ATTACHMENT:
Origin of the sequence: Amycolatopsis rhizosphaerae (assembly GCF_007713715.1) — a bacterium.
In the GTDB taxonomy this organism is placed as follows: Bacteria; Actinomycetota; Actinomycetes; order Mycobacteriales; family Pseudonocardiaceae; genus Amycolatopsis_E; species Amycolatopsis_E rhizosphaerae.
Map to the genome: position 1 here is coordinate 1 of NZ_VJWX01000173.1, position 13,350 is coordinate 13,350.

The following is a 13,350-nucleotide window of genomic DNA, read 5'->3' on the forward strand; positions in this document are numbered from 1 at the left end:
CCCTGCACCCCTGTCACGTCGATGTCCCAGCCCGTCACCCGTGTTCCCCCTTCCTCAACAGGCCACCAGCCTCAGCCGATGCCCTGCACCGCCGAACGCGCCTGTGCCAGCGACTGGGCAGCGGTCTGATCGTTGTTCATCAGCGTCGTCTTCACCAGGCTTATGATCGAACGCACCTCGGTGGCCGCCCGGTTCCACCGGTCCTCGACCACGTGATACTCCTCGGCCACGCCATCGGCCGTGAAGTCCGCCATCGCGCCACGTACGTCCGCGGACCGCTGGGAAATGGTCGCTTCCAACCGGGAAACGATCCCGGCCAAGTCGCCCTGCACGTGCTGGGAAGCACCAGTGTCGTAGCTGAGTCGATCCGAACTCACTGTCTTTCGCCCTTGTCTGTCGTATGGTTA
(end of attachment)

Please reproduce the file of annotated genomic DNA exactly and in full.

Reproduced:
Origin of the sequence: Amycolatopsis rhizosphaerae (assembly GCF_007713715.1) — a bacterium.
In the GTDB taxonomy this organism is placed as follows: Bacteria; Actinomycetota; Actinomycetes; order Mycobacteriales; family Pseudonocardiaceae; genus Amycolatopsis_E; species Amycolatopsis_E rhizosphaerae.
Map to the genome: position 1 here is coordinate 1 of NZ_VJWX01000173.1, position 13,350 is coordinate 13,350.

The following is a 13,350-nucleotide window of genomic DNA, read 5'->3' on the forward strand; positions in this document are numbered from 1 at the left end:
CCCTGCACCCCTGTCACGTCGATGTCCCAGCCCGTCACCCGTGTTCCCCCTTCCTCAACAGGCCACCAGCCTCAGCCGATGCCCTGCACCGCCGAACGCGCCTGTGCCAGCGACTGGGCAGCGGTCTGATCGTTGTTCATCAGCGTCGTCTTCACCAGGCTTATGATCGAACGCACCTCGGTGGCCGCCCGGTTCCACCGGTCCTCGACCACGTGATACTCCTCGGCCACGCCATCGGCCGTGAAGTCCGCCATCGCGCCACGTACGTCCGCGGACCGCTGGGAAATGGTCGCTTCCAACCGGGAAACGATCCCGGCCAAGTCGCCCTGCACGTGCTGGGAAGCACCAGTGTCGTAGCTGAGTCGATCCGAACTCACTGTCTTTCGCCCTTGTCTGTCGTATGGTTA